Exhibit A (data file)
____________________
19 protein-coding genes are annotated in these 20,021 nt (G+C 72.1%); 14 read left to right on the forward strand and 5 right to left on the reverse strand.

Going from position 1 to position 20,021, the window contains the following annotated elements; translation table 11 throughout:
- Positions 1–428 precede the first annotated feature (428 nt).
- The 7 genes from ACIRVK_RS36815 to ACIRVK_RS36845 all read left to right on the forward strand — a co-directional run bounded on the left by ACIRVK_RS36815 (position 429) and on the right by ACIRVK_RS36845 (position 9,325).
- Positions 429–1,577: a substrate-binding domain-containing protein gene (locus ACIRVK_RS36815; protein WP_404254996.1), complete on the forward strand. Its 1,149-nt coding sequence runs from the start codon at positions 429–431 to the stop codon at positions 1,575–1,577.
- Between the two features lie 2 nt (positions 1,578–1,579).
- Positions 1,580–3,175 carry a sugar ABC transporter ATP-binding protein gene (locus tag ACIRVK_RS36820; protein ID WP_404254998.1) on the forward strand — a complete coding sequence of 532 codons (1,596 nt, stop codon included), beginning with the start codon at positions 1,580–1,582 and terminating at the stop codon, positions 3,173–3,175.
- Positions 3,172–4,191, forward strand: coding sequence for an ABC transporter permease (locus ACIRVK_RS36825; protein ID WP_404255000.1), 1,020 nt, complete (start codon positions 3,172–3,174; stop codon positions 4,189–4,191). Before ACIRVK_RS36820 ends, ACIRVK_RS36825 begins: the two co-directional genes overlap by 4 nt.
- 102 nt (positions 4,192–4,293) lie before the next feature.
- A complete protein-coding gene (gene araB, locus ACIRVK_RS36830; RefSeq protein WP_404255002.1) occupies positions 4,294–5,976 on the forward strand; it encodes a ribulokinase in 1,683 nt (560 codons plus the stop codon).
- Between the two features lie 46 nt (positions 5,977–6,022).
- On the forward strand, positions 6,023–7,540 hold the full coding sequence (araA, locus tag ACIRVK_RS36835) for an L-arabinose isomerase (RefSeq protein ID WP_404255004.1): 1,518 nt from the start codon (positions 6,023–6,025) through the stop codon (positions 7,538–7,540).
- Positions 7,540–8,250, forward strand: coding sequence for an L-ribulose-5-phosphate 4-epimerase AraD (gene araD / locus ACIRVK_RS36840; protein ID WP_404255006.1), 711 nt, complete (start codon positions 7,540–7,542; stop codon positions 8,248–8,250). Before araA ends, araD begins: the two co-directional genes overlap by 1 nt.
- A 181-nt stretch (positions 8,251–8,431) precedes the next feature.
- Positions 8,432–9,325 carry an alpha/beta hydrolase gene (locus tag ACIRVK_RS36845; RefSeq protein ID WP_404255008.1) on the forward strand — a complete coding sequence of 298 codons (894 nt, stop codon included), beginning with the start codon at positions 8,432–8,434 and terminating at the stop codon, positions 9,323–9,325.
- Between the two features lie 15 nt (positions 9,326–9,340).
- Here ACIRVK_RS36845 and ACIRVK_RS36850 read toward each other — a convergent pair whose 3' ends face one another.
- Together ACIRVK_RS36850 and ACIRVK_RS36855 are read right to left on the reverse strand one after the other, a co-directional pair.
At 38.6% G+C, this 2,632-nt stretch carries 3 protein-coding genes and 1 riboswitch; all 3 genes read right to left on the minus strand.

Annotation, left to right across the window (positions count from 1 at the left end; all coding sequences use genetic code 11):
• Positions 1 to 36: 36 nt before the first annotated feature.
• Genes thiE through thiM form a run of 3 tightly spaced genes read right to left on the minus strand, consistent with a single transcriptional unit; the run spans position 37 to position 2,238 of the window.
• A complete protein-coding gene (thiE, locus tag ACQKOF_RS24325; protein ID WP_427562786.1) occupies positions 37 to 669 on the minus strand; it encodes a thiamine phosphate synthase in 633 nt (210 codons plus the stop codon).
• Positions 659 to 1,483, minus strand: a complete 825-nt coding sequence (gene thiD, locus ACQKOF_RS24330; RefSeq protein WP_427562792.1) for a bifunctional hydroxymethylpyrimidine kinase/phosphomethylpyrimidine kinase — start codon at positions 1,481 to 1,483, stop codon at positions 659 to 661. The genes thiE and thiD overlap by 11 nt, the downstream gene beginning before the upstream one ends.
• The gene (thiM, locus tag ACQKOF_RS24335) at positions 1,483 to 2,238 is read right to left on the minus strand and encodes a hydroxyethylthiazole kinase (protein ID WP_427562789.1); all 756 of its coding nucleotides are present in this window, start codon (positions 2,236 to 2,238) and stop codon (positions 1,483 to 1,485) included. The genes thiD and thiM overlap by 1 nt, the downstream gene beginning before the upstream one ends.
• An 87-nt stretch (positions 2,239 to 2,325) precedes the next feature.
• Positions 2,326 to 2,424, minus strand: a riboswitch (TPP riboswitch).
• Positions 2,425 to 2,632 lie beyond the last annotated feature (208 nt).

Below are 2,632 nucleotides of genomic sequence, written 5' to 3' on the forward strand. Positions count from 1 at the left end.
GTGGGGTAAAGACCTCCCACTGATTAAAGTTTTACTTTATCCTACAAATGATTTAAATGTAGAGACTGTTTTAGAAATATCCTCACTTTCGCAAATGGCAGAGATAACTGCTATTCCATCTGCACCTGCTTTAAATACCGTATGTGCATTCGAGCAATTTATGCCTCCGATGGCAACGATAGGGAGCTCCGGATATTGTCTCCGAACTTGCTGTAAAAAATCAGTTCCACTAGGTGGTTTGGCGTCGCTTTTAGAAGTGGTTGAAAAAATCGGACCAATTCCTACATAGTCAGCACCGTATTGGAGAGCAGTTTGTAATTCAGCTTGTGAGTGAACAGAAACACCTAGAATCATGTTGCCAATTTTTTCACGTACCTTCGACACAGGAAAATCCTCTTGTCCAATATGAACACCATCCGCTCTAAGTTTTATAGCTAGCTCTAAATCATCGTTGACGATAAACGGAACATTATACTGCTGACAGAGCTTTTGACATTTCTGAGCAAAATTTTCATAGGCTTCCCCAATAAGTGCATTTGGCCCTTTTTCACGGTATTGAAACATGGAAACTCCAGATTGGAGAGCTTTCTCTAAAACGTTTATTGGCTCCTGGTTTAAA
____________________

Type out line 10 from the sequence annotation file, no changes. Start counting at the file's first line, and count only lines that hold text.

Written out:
- A complete protein-coding gene (gene araB, locus ACIRVK_RS36830; RefSeq protein WP_404255002.1) occupies positions 4,294–5,976 on the forward strand; it encodes a ribulokinase in 1,683 nt (560 codons plus the stop codon).